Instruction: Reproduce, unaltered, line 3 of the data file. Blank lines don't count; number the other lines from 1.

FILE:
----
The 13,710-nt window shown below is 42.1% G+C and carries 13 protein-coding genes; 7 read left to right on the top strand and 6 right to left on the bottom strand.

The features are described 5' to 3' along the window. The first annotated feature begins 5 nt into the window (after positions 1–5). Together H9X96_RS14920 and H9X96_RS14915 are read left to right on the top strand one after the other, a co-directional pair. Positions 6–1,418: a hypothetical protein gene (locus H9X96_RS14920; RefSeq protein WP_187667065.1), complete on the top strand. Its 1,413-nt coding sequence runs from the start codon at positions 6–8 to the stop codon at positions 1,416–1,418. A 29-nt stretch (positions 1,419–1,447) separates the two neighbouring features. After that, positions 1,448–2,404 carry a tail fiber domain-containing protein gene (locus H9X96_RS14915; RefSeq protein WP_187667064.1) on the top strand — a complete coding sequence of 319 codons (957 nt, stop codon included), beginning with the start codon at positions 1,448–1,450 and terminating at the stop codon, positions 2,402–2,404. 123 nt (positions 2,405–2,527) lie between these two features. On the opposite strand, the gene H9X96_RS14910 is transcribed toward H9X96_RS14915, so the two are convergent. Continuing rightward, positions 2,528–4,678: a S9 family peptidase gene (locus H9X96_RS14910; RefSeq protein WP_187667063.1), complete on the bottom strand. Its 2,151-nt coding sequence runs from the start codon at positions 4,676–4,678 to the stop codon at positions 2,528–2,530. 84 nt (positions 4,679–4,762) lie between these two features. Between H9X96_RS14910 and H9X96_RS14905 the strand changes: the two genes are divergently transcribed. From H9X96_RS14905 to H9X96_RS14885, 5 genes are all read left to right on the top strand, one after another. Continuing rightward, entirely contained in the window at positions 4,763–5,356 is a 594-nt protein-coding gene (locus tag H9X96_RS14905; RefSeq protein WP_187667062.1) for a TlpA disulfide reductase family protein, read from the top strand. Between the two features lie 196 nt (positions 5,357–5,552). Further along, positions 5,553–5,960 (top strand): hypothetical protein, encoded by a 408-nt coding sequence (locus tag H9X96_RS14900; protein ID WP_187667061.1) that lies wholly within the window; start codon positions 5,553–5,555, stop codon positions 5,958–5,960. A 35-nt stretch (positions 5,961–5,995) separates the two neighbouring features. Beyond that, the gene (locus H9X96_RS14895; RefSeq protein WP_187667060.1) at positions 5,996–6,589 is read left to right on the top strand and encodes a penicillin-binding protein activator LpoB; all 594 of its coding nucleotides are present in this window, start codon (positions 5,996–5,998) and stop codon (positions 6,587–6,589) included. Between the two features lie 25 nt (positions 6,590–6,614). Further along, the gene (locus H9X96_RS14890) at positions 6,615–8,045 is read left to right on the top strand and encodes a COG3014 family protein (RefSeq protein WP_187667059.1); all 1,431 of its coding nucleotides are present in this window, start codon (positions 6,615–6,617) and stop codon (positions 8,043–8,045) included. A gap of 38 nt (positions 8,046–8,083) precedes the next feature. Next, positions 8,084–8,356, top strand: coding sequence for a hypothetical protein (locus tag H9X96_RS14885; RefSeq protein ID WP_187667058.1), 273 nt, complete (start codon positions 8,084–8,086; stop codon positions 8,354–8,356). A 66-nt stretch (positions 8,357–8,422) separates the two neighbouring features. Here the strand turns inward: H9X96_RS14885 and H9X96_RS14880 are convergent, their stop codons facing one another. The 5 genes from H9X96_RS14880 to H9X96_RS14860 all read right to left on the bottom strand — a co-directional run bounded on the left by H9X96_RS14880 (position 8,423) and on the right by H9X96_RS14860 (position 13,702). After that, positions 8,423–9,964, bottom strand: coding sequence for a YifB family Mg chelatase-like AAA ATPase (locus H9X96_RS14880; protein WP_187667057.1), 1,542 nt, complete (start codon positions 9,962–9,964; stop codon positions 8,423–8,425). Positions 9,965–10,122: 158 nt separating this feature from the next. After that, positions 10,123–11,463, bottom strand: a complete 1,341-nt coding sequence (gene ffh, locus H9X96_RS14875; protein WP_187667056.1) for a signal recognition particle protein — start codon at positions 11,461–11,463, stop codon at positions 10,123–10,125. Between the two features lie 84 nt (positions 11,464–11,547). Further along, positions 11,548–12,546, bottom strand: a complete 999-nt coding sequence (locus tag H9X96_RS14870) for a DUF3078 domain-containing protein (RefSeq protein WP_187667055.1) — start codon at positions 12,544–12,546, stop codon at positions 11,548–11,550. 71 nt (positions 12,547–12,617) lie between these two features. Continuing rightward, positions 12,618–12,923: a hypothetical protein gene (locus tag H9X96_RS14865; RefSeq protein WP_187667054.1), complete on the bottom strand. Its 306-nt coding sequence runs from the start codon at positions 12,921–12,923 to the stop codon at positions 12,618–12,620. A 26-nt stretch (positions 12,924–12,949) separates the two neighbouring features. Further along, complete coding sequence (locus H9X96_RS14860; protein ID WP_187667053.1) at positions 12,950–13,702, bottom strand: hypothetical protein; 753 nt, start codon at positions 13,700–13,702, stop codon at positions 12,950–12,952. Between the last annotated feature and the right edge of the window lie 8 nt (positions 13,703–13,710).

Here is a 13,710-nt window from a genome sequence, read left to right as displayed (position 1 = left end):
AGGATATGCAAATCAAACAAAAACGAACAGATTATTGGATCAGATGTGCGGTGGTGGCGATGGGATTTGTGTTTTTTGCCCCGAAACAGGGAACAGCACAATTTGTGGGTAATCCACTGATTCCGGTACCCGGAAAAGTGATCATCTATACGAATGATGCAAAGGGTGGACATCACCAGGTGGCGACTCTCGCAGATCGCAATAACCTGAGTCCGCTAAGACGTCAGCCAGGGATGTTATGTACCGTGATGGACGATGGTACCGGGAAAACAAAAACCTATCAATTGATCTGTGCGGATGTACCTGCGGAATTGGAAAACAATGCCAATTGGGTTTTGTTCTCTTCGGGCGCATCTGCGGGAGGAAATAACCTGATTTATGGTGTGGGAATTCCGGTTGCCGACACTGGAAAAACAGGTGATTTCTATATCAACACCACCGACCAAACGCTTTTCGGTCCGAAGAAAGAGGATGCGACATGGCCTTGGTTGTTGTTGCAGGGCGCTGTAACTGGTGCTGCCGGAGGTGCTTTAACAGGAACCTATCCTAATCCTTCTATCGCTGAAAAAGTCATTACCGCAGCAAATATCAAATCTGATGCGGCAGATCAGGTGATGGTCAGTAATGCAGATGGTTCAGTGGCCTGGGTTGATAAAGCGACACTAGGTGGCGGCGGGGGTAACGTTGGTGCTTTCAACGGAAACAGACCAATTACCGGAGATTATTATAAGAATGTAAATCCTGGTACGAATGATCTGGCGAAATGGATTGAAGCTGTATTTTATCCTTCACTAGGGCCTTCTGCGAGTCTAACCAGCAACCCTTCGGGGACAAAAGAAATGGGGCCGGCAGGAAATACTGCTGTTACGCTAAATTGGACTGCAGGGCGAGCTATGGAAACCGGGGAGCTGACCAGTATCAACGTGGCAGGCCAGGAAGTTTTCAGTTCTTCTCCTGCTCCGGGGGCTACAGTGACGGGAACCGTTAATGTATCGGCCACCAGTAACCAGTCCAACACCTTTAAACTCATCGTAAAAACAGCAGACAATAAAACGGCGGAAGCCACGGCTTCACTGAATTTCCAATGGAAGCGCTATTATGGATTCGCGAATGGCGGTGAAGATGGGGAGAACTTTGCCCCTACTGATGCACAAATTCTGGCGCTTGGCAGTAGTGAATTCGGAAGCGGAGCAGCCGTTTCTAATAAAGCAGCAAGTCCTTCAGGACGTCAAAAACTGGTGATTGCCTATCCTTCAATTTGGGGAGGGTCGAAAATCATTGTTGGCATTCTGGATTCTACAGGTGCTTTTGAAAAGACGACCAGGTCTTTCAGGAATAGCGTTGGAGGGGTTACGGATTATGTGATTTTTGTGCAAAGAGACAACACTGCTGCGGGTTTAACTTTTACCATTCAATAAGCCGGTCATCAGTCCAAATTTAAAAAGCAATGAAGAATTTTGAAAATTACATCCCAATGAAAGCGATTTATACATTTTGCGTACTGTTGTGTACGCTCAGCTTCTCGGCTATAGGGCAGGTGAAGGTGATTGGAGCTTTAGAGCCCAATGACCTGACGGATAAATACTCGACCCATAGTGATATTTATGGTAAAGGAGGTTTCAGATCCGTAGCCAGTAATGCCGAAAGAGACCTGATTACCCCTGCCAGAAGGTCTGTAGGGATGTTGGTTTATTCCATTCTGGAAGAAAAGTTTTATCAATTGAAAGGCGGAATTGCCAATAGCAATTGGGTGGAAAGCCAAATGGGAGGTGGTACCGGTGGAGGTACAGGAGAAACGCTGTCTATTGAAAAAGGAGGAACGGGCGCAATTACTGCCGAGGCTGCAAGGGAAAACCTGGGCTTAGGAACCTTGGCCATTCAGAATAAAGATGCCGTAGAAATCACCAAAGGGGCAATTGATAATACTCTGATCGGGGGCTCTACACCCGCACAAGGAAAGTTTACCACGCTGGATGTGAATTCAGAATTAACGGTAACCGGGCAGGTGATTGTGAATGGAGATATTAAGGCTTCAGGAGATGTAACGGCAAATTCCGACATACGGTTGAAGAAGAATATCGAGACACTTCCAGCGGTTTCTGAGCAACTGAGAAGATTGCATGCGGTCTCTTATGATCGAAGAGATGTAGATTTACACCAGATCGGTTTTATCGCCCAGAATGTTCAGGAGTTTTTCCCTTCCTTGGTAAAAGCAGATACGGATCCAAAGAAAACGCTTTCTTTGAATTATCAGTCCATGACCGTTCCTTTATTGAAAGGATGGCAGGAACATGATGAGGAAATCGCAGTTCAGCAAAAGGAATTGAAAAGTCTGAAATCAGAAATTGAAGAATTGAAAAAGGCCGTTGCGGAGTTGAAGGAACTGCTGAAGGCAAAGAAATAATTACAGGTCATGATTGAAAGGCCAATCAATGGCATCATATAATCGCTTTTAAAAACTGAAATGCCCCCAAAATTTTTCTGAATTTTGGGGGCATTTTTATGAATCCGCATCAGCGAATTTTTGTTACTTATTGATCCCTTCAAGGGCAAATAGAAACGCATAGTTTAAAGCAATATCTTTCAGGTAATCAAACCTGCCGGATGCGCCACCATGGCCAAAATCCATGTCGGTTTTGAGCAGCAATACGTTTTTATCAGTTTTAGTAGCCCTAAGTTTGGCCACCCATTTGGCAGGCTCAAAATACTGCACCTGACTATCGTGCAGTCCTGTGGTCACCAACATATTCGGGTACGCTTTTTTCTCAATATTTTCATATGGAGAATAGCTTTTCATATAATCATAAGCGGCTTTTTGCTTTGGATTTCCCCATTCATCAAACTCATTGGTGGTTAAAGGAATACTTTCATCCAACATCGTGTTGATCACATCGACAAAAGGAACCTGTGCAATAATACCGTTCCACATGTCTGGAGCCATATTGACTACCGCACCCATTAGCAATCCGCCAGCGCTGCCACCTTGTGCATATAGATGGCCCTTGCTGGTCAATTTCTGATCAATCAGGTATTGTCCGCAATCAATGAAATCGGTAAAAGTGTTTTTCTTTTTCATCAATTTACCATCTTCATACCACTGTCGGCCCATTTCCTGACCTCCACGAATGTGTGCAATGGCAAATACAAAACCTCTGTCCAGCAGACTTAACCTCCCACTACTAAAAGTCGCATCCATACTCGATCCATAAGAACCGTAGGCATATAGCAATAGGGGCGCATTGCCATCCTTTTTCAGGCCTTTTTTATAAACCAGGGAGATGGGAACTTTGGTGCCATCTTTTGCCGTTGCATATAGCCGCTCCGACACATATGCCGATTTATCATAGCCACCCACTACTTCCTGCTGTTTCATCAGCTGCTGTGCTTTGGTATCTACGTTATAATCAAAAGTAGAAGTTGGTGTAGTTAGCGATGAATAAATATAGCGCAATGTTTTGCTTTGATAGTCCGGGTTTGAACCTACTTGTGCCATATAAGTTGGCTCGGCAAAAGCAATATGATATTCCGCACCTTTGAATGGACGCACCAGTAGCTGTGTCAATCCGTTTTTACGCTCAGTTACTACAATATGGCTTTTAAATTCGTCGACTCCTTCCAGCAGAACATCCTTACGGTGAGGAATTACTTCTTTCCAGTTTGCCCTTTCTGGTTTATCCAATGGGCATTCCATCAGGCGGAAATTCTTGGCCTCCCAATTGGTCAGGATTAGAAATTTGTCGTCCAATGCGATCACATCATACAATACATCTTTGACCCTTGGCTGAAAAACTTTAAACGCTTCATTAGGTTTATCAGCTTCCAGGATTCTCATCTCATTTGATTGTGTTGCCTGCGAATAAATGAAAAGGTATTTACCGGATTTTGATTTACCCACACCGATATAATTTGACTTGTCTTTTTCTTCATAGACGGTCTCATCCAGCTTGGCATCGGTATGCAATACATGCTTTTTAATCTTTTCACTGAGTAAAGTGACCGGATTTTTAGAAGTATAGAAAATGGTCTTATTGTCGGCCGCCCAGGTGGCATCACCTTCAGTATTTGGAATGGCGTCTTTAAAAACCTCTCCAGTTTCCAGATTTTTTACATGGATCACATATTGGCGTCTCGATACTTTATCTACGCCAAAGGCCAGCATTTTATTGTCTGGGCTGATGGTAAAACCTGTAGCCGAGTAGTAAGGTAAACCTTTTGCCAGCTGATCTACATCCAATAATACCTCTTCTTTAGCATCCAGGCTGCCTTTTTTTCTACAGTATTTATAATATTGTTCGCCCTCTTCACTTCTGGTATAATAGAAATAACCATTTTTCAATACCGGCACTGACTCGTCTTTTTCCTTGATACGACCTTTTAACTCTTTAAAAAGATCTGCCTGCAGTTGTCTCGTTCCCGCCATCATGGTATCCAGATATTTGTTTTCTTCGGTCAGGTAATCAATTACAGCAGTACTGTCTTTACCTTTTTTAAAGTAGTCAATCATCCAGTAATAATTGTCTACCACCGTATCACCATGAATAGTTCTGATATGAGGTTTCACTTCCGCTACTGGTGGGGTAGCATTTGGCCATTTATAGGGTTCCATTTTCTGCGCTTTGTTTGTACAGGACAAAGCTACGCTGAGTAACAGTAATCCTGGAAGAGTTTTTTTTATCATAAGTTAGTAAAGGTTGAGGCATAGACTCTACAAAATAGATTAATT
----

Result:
Here is a 13,710-nt window from a genome sequence, read left to right as displayed (position 1 = left end):